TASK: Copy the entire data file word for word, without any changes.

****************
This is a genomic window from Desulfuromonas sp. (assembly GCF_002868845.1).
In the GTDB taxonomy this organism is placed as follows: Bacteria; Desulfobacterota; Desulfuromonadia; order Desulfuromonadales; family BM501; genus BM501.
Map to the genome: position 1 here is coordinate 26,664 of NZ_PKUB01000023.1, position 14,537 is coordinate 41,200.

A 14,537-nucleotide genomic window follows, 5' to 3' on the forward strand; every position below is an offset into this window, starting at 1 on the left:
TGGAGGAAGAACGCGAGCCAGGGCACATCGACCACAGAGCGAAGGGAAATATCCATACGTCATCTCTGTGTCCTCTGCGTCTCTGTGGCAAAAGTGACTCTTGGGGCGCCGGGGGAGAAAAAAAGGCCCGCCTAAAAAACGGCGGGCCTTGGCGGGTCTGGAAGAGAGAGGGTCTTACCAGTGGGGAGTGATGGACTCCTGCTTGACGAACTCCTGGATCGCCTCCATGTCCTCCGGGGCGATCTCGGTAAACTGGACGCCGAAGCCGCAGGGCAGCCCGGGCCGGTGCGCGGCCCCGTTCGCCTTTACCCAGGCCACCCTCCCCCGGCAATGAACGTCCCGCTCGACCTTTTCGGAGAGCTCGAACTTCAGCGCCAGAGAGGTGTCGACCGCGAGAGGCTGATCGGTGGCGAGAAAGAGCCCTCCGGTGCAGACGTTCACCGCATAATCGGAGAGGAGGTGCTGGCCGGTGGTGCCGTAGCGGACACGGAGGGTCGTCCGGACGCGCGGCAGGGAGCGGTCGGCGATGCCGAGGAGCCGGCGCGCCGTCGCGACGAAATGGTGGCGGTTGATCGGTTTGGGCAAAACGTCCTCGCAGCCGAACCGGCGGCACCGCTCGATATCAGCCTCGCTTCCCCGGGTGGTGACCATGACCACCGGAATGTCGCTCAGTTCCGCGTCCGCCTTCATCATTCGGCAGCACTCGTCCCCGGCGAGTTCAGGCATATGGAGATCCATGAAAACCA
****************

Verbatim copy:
This is a genomic window from Desulfuromonas sp. (assembly GCF_002868845.1).
In the GTDB taxonomy this organism is placed as follows: Bacteria; Desulfobacterota; Desulfuromonadia; order Desulfuromonadales; family BM501; genus BM501.
Map to the genome: position 1 here is coordinate 26,664 of NZ_PKUB01000023.1, position 14,537 is coordinate 41,200.

A 14,537-nucleotide genomic window follows, 5' to 3' on the forward strand; every position below is an offset into this window, starting at 1 on the left:
TGGAGGAAGAACGCGAGCCAGGGCACATCGACCACAGAGCGAAGGGAAATATCCATACGTCATCTCTGTGTCCTCTGCGTCTCTGTGGCAAAAGTGACTCTTGGGGCGCCGGGGGAGAAAAAAAGGCCCGCCTAAAAAACGGCGGGCCTTGGCGGGTCTGGAAGAGAGAGGGTCTTACCAGTGGGGAGTGATGGACTCCTGCTTGACGAACTCCTGGATCGCCTCCATGTCCTCCGGGGCGATCTCGGTAAACTGGACGCCGAAGCCGCAGGGCAGCCCGGGCCGGTGCGCGGCCCCGTTCGCCTTTACCCAGGCCACCCTCCCCCGGCAATGAACGTCCCGCTCGACCTTTTCGGAGAGCTCGAACTTCAGCGCCAGAGAGGTGTCGACCGCGAGAGGCTGATCGGTGGCGAGAAAGAGCCCTCCGGTGCAGACGTTCACCGCATAATCGGAGAGGAGGTGCTGGCCGGTGGTGCCGTAGCGGACACGGAGGGTCGTCCGGACGCGCGGCAGGGAGCGGTCGGCGATGCCGAGGAGCCGGCGCGCCGTCGCGACGAAATGGTGGCGGTTGATCGGTTTGGGCAAAACGTCCTCGCAGCCGAACCGGCGGCACCGCTCGATATCAGCCTCGCTTCCCCGGGTGGTGACCATGACCACCGGAATGTCGCTCAGTTCCGCGTCCGCCTTCATCATTCGGCAGCACTCGTCCCCGGCGAGTTCAGGCATATGGAGATCCATGAAAACCA